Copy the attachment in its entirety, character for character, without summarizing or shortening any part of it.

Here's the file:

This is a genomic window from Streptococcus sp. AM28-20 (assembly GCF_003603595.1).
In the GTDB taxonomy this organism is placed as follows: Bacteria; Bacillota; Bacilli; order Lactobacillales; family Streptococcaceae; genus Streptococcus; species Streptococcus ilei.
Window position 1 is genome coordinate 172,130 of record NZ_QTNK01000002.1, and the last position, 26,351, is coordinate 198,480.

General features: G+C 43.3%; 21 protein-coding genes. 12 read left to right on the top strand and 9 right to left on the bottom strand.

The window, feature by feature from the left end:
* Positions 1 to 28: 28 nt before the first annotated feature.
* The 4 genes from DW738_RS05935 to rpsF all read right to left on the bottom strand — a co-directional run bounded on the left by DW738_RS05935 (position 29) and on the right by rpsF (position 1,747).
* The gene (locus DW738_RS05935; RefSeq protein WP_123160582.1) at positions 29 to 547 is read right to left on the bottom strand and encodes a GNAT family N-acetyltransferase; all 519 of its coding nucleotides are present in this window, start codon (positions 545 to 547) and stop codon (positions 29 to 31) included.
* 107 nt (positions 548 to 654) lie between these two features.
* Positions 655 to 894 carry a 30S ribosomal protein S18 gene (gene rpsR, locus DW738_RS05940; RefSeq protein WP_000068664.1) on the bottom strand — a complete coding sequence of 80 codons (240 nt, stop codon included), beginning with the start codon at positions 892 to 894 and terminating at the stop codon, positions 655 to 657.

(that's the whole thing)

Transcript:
This is a genomic window from Streptococcus sp. AM28-20 (assembly GCF_003603595.1).
In the GTDB taxonomy this organism is placed as follows: Bacteria; Bacillota; Bacilli; order Lactobacillales; family Streptococcaceae; genus Streptococcus; species Streptococcus ilei.
Window position 1 is genome coordinate 172,130 of record NZ_QTNK01000002.1, and the last position, 26,351, is coordinate 198,480.

General features: G+C 43.3%; 21 protein-coding genes. 12 read left to right on the top strand and 9 right to left on the bottom strand.

The window, feature by feature from the left end:
* Positions 1 to 28: 28 nt before the first annotated feature.
* The 4 genes from DW738_RS05935 to rpsF all read right to left on the bottom strand — a co-directional run bounded on the left by DW738_RS05935 (position 29) and on the right by rpsF (position 1,747).
* The gene (locus DW738_RS05935; RefSeq protein WP_123160582.1) at positions 29 to 547 is read right to left on the bottom strand and encodes a GNAT family N-acetyltransferase; all 519 of its coding nucleotides are present in this window, start codon (positions 545 to 547) and stop codon (positions 29 to 31) included.
* 107 nt (positions 548 to 654) lie between these two features.
* Positions 655 to 894 carry a 30S ribosomal protein S18 gene (gene rpsR, locus DW738_RS05940; RefSeq protein WP_000068664.1) on the bottom strand — a complete coding sequence of 80 codons (240 nt, stop codon included), beginning with the start codon at positions 892 to 894 and terminating at the stop codon, positions 655 to 657.